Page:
So, to Tip No.2, and why our touring is being restricted this year. Guys - if you’re over 50 you‘d be wise to have a PSA test every once in a while (IMO). If you are over 60, you should Definitely get a PSA test regularly - in my (non medically qualified, but born out of experience) opinion. This tip might just save your life (I hope).

If anyone has concerns about either tip, feel free to DM me.

View attachment 123024
I understand the desire to get checked but, it’s complicated! PSA is good for monitoring established disease, but it has a high false positive rate (misdiagnosis) and false negative (1 in 7 cancers are missed ) making it a poor tool for screening. Unnecessary tests can lead to surgery with all its potential downsides (incontinence, impotence etc) or false reassurance. On top of this most men with prostrate cancer will not die from it, but from other diseases. The potential harm resulting from “routine” PSA tests is not currently outweighed by the potential benefits, which is why there is no screening program. That said your personal risk may make getting a test worthwhile.
 
Yes but the follow up test - DRE by doctor is a very good indicator for those with no symptoms. My doctor had suggested doing 2 PSA tests a month apart and comparing; apparently this can help with false positives etc (no idea how) but at least I feel happier having everything done. On the flip side I know there are trials ongoing for a new test which so far is looking pretty good. Don't forget as you've said most men don't die from the prostate cancer itself but from it's progression to other areas without symptoms which then cannot be cured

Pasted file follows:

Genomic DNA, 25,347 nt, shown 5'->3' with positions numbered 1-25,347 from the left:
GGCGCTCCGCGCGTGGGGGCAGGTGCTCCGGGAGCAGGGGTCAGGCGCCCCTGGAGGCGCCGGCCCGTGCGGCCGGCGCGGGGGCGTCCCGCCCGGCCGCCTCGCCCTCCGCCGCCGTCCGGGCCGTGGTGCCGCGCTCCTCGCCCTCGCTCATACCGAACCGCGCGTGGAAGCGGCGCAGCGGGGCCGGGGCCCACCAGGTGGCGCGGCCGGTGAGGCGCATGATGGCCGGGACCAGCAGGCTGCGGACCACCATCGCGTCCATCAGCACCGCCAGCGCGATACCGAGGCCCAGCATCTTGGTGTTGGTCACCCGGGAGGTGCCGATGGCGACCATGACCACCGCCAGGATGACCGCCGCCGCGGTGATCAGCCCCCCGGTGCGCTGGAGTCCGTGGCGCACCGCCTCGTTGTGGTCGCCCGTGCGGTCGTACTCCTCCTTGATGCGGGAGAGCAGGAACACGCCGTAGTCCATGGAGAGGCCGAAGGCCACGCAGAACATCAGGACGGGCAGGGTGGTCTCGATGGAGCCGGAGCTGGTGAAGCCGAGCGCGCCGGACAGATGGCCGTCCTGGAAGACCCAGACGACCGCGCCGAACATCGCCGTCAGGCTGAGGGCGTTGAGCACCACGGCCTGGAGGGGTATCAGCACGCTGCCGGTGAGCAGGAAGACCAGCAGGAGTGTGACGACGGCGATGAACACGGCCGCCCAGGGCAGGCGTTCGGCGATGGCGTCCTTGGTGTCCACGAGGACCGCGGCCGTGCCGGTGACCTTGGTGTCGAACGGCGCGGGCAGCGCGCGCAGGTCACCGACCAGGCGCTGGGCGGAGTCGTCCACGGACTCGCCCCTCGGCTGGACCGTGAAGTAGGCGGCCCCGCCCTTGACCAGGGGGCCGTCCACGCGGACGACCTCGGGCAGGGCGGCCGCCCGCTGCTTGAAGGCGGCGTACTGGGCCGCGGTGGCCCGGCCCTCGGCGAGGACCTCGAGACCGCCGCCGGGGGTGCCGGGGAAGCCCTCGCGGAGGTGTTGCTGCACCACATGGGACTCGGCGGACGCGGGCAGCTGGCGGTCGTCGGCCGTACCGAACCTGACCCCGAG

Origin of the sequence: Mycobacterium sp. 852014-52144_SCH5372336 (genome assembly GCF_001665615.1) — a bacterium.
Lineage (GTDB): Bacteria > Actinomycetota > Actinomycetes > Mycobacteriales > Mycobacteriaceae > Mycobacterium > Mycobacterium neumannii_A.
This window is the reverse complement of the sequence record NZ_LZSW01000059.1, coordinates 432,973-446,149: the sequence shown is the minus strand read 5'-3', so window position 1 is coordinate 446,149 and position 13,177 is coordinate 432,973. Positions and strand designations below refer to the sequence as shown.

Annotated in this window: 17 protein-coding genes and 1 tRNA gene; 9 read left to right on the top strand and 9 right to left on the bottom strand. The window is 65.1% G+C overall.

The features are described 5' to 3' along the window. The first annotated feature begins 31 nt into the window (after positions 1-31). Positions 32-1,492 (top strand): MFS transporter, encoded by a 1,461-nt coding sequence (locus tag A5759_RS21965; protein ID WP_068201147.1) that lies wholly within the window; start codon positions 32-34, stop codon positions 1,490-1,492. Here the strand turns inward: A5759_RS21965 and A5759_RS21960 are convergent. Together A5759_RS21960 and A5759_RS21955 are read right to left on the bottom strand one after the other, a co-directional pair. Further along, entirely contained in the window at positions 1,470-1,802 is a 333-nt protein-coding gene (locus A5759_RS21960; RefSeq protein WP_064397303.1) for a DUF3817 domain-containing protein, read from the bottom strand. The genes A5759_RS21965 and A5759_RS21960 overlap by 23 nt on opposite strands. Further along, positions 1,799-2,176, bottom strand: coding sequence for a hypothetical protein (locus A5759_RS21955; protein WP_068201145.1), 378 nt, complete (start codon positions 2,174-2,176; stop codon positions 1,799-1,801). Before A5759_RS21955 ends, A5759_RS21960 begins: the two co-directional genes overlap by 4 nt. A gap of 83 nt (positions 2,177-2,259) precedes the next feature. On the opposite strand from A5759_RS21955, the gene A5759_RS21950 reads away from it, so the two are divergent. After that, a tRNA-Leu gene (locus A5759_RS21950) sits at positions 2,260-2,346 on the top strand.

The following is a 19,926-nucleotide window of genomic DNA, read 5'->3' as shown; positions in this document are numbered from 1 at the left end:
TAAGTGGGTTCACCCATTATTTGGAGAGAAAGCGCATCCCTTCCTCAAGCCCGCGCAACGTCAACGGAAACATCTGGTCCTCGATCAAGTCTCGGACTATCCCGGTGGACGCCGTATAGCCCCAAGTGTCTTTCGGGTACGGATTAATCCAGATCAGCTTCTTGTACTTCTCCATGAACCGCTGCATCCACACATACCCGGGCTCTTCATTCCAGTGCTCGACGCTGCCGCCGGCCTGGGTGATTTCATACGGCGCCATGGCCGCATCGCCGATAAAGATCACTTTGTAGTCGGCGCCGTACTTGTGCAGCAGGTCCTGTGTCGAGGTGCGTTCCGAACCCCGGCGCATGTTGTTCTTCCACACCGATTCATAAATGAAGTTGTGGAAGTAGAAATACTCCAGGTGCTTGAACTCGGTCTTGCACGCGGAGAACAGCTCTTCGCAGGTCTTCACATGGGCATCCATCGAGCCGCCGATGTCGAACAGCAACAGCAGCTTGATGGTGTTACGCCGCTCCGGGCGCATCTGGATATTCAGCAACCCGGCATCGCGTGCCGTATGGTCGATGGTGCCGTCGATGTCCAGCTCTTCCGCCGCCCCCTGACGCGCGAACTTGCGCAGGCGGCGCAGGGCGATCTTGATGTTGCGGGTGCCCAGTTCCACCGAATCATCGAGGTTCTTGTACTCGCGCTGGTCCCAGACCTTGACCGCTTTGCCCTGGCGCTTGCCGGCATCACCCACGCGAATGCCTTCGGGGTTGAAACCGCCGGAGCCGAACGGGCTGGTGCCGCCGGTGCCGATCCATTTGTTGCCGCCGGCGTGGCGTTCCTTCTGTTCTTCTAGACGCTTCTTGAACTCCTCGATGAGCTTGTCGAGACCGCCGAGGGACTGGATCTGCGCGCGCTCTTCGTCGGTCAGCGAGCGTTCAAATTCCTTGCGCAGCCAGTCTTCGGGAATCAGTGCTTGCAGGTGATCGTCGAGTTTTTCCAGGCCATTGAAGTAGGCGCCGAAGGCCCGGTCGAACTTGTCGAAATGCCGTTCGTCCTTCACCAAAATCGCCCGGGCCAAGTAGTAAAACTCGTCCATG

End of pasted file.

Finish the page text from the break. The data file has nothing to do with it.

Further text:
Yes but the follow up test - DRE by doctor is a very good indicator for those with no symptoms. My doctor had suggested doing 2 PSA tests a month apart and comparing; apparently this can help with false positives etc (no idea how) but at least I feel happier having everything done. On the flip side I know there are trials ongoing for a new test which so far is looking pretty good. Don't forget as you've said most men don't die from the prostate cancer itself but from it's progression to other areas without symptoms which then cannot be cured
Two tests increases reliability, but it is still too poor to be used as a screening test for an average risk man. Adding rectal examination will further increase the chance of picking up a tumour, but only if it’s large enough. PSA testing is easy and cheap, if it were a good way of screening it would be used for screening, it just isn’t good enough for screening asymptomatic, low risk men. Most men with prostate cancer will die of unrelated disease, heart attacks, strokes etc and even old age!